How Much Exercise Does a Senior Dog Need?

There's no right amount of exercise for a senior dog, but there are a few things to keep in mind, including how much your pet can actually handle.

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The senior years can be really tricky for dog owners, and it can be difficult to know exactly what the “right thing” to do is when it comes to their exercise regimen. The truth is, there is no one “right thing” when it comes to exercise for senior dogs. Each dog ages differently and it’s not easy to know how much exercise is enough… or how much is too much. But there are some guidelines you can follow so that you can work toward a balance of exercise that is “just right” for your aging friend. 

Pain Can Inhibit Your Senior Dog’s Activity and Quality of Life

The first thing to get out of the way is to figure out if your senior dog is experiencing any pain or if they are just slowing down due to the normal aging process. There are some obvious signs such as limping or difficulty getting up and down, but there are also subtle signs that you should be aware of that indicate pain.

These include:

  • Lagging during walks

  • Not wanting to use stairs

  • Not wanting to do things they used to enjoy (such as playing with their favorite toy)

  • Appearing apathetic or disinterested in getting off of their bed

  • Shifting positions frequently when sitting or lying down

  • Not sleeping through the night

  • Drinking more water

  • Not wanting to eat

If your dog is experiencing any of these symptoms, or you think they may be in pain, it is important to visit your primary care veterinarian before changing anything with their exercise regimen. If your dog is in pain, increased exercise may exacerbate the problem and they may need pain control medications prescribed by your veterinarian in order to maintain comfort and a reasonable level of activity.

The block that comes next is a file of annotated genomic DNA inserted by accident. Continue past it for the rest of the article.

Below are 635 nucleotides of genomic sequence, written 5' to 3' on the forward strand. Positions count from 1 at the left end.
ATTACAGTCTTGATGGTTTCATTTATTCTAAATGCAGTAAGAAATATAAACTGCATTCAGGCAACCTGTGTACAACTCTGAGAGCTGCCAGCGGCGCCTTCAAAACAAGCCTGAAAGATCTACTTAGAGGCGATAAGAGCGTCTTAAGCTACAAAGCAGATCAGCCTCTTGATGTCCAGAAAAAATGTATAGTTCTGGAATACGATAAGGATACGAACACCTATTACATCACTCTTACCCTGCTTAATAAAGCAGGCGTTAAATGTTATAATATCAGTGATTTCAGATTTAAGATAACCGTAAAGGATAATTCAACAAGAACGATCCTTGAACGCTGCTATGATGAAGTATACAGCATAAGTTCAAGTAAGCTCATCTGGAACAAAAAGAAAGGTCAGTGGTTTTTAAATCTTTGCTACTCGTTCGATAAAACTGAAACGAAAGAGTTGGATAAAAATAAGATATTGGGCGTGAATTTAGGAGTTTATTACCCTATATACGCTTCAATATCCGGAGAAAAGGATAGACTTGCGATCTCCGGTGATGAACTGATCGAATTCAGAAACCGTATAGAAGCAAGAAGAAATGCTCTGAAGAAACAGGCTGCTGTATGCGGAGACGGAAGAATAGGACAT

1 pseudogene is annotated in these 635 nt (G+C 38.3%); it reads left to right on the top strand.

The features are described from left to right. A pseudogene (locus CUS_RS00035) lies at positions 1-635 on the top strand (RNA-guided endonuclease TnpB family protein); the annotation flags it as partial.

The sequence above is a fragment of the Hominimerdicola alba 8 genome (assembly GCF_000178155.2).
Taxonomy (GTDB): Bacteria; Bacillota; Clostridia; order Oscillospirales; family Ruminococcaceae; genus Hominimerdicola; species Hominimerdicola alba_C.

The Benefits of Exercise for Senior Dogs

As long as your senior dog is not showing signs of pain, it is beneficial for them to exercise daily. Movement helps to keep the muscles strong, the ligaments and tendons limber, and the joints lubricated. Without movement, the musculoskeletal system begins to deteriorate. Even if your senior dog is slower than they used to be or seems stiff, it is important to get them up and walking so that they do not become weaker and more stagnant. But, how do you know what type and how much exercise they should engage in?

Types of Exercise for Senior Dogs

I’m a veterinarian and when I’m coaching my clients on how to exercise their senior dogs, I explain that there are 2 types of exercise that are important for quality of life and everyday health. I refer to the first type as “focused” exercise and the second type as “explorative” exercise.

Focused Exercise

An example of focused exercise is going for a sustained walk of 15-20 minutes (or whatever time period your senior dog is used to and does not cause pain). Speed doesn’t matter and will change as your dog ages; the important thing is that the movement is continuous. 

Explorative Exercise

An example of explorative exercise is taking your dog out, but allowing them to stop and sniff, look around, or interact with other dogs. Both types of exercise are important, and I recommend including one of each outing on a daily basis.